There may, after all, be an overwhelming argument for bombing in Syria, but there are three reasons (at least) why it makes sense to stay sceptical. My test of the present effectiveness of the House of Commons as an institution is about how long it manages to stay sceptical, and to think clearly. We have never depended on the independence of our MPs as much as we do now.
Here are my three reasons to keep an open mind about Cameron's bombing plans:
1. He is actually planning to intervene on a different side. Despite the rhetoric of going back to the Commons for a second time to ask for permission to bomb, the commentators seem willing to forget that - last time - the idea was actually to bomb on behalf of the other side. The plan then was to bomb Assad's government forces. Now the plan is to bomb their enemies. Who will it be next time? Has anyone ever actually thought through this conflict clearly?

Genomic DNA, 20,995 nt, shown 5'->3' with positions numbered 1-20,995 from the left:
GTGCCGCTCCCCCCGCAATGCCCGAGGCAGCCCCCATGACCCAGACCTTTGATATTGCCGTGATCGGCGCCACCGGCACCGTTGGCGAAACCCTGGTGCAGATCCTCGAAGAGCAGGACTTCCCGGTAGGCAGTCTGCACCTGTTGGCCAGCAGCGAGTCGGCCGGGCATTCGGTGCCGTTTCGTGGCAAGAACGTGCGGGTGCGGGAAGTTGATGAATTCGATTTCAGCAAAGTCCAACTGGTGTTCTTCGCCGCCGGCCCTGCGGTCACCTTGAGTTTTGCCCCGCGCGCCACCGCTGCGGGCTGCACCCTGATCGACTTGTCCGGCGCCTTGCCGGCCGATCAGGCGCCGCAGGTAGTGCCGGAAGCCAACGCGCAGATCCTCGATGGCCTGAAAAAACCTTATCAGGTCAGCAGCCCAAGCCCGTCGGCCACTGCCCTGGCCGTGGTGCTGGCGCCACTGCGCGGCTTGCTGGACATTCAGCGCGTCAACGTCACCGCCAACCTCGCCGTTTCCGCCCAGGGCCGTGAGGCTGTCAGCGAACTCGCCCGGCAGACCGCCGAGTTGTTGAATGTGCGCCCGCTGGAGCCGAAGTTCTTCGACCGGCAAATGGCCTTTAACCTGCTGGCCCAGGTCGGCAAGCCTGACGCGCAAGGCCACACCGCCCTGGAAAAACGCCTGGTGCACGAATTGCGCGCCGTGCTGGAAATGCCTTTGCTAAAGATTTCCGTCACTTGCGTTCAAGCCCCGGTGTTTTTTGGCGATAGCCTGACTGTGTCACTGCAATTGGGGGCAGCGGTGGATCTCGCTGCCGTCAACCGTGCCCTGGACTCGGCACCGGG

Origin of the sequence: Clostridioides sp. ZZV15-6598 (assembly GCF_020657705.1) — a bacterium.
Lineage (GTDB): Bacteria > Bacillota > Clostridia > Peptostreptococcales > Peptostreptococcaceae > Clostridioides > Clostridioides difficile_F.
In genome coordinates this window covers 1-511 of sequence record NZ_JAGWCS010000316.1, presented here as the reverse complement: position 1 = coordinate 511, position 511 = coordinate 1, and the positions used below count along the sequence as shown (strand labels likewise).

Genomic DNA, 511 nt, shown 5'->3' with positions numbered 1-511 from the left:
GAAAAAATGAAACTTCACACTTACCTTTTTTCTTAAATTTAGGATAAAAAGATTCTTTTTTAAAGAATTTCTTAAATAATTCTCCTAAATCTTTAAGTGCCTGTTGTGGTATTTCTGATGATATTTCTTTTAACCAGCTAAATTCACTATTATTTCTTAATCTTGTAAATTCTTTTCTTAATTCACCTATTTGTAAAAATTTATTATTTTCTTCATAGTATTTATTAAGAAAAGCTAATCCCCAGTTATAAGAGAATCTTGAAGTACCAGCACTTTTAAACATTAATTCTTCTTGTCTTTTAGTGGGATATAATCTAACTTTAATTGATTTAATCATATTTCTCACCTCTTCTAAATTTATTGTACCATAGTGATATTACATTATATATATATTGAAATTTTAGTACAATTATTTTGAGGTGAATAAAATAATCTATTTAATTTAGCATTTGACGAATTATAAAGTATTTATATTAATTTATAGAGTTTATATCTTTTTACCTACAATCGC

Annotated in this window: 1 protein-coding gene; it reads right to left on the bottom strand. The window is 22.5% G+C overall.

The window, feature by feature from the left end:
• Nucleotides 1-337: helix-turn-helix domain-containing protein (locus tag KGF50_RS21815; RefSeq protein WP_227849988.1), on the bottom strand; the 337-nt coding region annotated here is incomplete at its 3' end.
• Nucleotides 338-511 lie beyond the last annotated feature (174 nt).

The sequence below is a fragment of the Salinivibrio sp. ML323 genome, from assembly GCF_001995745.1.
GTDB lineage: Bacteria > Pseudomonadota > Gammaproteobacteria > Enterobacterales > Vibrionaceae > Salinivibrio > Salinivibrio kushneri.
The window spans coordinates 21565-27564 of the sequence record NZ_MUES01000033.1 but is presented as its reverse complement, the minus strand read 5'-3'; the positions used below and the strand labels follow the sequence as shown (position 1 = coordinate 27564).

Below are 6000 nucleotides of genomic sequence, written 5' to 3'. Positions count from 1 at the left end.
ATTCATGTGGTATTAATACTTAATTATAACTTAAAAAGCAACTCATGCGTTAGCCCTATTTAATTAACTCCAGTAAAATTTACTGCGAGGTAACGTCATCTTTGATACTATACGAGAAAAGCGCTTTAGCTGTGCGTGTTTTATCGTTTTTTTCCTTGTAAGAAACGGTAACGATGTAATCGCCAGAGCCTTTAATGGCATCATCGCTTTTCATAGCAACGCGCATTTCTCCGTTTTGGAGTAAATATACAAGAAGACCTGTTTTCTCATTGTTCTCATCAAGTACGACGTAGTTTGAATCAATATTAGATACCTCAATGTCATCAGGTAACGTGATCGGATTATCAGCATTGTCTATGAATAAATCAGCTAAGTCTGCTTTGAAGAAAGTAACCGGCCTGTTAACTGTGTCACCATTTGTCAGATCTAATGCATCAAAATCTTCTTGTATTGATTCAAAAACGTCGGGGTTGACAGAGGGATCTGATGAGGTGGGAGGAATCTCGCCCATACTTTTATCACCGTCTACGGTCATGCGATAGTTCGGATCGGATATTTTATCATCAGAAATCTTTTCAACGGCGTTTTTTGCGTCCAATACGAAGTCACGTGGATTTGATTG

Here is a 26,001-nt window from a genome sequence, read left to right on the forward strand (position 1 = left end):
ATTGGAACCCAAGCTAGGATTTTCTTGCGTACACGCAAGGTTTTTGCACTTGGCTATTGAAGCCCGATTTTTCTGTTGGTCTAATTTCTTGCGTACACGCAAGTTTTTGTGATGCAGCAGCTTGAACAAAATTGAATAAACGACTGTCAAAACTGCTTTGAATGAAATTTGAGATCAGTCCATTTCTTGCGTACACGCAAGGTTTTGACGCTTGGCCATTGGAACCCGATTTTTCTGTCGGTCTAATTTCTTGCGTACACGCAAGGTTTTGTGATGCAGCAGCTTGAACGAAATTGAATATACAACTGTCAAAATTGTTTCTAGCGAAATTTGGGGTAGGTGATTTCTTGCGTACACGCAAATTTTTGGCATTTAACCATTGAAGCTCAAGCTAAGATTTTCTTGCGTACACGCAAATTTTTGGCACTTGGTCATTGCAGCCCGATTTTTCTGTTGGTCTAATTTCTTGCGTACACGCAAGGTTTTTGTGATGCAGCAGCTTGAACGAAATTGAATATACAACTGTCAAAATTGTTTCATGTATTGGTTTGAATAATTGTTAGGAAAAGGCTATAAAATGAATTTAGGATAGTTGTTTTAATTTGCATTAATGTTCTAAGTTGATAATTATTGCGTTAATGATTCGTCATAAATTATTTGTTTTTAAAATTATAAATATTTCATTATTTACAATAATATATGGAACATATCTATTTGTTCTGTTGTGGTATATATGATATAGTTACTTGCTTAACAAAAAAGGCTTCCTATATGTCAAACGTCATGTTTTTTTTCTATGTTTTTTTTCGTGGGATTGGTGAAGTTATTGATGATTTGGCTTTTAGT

2. He says our allies are asking us to intervene. This might be an argument, but it isn't a sufficient one - it is the argument which convinced Tony Blair to intervene in Iraq on a disastrous project. In fact, I suspect this would remain Cameron's argument even if the bombing was counter-productive, was known to be counter-productive, and would never be anything else,
3. We need to act; this is action - it isn't a convincing argument. Yet that is the one that Cameron wielded today. It makes no sense by itself, and when a prime minister falls back on that kind of logic, you begin to wonder if any thinking is going on at all.
It may be that the conclusion is that we should intervene in Syria, but the fact that our allies are asking us to do so is not an argument. It is just evidence that Cameron has caught Tony Blair-Disease: an inability to distinguish between British interests and what our most powerful ally happens to want at any one time.
What would be a strategy to defeat IS and to build peace in the middle east? Is the UK government up to the task of thinking for itself? Is there a strategy that, rather than buggins turn to bomb, might stand some chance of making a difference? I think we should be told.
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